Sonoma County is a globally significant “hotspot” for biodiversity. The Mediterranean climate supports an amazing array of species and ecosystems. Redwood forests, coastal prairies, oak savannahs, rivers, estuaries and beaches provide habitat and refuge for birds,
mammals, amphibians, insects and more.
Sonoma County Regional Park’s Natural Resource Program protects, restores and stewards these world class resources. Our goals are to:
1. Ensure that the parks contribute to the ecological function of natural systems throughout the county.
2. Use the parks to inform and inspire visitors about nature and the link between environmental health and personal wellness.
Sonoma County Regional Parks has an ongoing program to restore and steward our natural resources. Examples include:
- Invasive Species
- Climate Change
Because Sonoma County’s grasslands are adapted to disturbance from fire and large herds of animals, they quickly lose their vitality without active burning or grazing.
We work with local livestock producers to graze in ways that help reduce invasive species, improve carbon sequestration, support groundwater recharge and benefit native wildlife.
All of Sonoma County’s forests and grasslands have enjoyed thousands of years of regular burning. Our challenge in today’s built environment is to manage increasingly dense vegetation due to the exclusion of fire.
We work to mow and graze grasslands on our park boundaries to provide fuel breaks. We also work to thin unnatural build-up of shade-tolerant trees like Douglass Fir in some areas. Currently we are working on shaded fuel breaks in Hood Mountain and Shiloh.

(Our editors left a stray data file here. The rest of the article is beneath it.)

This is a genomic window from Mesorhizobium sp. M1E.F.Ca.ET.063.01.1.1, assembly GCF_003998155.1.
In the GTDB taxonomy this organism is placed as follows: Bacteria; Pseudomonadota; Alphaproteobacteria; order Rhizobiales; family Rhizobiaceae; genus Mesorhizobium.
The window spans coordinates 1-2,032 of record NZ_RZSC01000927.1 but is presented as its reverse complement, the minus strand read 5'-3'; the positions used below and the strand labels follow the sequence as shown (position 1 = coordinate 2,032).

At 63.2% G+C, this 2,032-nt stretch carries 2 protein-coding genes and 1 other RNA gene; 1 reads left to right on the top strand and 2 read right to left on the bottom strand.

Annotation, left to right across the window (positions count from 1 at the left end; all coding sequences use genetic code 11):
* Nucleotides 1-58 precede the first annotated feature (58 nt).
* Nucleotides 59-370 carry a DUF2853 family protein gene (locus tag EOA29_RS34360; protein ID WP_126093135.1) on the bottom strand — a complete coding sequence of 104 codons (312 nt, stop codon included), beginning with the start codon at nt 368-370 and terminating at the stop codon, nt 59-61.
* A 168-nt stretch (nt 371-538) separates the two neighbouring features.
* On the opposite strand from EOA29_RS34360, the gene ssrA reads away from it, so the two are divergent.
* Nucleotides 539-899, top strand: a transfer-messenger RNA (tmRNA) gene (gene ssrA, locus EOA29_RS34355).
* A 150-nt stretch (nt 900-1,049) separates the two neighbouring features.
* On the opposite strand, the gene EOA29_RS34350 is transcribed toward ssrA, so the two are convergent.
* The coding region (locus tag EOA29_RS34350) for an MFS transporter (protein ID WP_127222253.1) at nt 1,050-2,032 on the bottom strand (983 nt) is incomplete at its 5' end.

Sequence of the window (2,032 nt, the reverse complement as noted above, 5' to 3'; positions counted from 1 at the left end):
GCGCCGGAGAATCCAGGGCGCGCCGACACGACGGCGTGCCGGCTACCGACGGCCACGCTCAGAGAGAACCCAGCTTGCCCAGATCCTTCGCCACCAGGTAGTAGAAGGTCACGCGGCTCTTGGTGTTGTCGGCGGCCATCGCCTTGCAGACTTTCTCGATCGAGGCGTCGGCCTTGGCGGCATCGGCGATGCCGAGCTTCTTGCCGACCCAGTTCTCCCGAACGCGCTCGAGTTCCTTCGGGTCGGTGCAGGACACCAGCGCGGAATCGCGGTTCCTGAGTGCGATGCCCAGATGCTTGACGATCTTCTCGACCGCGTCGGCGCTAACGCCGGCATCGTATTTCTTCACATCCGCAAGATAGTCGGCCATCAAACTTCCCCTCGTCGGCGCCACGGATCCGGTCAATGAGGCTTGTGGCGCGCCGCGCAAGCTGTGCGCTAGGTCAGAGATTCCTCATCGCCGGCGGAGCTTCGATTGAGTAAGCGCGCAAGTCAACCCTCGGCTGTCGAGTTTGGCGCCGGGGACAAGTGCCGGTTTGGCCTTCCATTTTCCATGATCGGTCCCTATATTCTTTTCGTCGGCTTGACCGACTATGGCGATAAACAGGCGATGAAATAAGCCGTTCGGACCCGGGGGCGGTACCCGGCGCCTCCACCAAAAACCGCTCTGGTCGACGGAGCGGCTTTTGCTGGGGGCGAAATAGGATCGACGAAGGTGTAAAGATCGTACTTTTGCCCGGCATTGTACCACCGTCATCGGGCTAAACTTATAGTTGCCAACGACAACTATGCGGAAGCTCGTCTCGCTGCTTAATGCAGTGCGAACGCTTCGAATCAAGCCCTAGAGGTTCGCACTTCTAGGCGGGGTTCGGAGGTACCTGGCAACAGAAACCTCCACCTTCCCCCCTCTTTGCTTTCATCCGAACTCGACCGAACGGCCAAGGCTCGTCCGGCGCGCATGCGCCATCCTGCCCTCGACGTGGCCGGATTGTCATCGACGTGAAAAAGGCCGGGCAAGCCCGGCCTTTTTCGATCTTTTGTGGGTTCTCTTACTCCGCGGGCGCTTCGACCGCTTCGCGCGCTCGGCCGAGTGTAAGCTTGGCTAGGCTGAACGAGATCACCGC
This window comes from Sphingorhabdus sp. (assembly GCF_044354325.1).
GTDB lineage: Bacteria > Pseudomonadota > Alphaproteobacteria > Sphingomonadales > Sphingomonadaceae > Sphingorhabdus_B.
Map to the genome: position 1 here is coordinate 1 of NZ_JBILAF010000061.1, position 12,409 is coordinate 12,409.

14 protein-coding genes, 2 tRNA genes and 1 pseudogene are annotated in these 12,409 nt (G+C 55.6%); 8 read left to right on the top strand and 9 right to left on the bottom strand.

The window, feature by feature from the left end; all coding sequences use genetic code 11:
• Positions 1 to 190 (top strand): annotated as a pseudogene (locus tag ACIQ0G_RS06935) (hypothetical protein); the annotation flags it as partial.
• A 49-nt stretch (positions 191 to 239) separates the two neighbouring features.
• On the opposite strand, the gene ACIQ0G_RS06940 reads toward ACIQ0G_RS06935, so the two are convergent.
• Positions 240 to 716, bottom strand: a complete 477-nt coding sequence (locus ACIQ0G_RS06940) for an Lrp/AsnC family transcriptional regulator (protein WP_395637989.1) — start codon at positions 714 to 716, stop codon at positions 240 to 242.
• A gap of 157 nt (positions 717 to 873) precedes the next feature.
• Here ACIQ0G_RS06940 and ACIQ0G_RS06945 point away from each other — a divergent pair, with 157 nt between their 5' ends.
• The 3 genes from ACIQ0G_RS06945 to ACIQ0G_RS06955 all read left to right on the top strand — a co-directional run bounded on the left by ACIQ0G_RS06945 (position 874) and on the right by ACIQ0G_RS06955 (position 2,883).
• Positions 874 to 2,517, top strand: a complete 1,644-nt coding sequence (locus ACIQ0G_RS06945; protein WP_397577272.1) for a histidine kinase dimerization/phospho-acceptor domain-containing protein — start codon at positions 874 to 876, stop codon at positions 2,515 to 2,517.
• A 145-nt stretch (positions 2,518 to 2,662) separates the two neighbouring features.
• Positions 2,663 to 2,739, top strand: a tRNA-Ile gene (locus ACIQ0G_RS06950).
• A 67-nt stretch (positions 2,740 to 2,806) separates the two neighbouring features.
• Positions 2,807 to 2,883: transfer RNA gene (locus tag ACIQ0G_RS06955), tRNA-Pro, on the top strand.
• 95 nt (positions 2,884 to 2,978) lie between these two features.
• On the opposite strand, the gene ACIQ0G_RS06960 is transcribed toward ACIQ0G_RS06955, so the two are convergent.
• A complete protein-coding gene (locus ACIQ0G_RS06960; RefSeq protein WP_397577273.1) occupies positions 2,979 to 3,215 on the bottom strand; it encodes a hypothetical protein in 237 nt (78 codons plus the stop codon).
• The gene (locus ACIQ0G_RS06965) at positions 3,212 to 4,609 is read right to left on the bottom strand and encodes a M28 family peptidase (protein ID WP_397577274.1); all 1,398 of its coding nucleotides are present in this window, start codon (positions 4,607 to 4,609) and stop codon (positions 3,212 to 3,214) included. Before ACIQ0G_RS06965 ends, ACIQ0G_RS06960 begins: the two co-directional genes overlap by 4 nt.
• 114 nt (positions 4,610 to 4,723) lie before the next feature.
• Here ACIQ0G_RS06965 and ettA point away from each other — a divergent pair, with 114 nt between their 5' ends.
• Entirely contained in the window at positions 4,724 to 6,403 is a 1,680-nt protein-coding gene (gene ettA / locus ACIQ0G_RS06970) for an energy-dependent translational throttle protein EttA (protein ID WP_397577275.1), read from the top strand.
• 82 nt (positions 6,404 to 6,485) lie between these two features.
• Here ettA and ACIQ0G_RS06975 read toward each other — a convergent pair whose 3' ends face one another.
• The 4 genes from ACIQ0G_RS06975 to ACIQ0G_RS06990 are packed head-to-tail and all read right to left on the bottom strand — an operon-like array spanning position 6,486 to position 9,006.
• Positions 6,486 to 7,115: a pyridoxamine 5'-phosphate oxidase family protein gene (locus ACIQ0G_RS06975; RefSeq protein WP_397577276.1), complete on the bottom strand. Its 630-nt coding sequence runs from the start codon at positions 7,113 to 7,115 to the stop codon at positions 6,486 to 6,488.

There are 195 invasive plant species in the county making up 8% of the total vegetative cover. We engage our staff, and many volunteer groups, in an effort to control the most problematic weeds.
In many cases these species were introduced as ornamental, but just because they are pretty, doesn’t mean they belong. Species such as Acacia, Eucalyptus, Scotch Broom and European Dune Grass quickly overwhelm native vegetation and reduce habitat values for wildlife.
Sonoma County has over 2200 native plant species, 22 of which are endangered. Several plants are “endemic” meaning they only occur here. We partner with the California Native Plant Society to locate rare and threatened populations and protect them from invasive.
Sonoma County Regional Parks stewards several
populations of threatened and endangered species. We monitor species such as the California
Red-Legged Frog, and adapt our management to protect and recover the species.
In order to better understand all of the species that depend
upon our parks, we are partnering with the California Academy of Sciences. Together we are hosting Bioblitz events,
inviting visitors to post observations to INaturalist, and hosting teams of
expert scientists to inventory parks.
Finally, we partner with other conservation groups to
understand and promote wildlife connectivity throughout the county.
Parks are the first and best line of defense against climate
change. Our more urban parks cool and clean the air, improve and modify
local wind circulations, regulate precipitation and mitigate the impact of
urban heat islands.
Both urban and wildland parks act as refuges for
biodiversity, supporting birds, insects, fish, amphibians, mammals, plants and
fungus that are the very foundation of our biotic system. Parks also
provide connectivity for these species to migrate and adapt to variable
Finally, parks play a key role in interpreting climate
change to residents and visitors, raising awareness and shifting behaviors.
At Sonoma County Regional Parks, we believe our parks are an
integral part of the solution to climate change.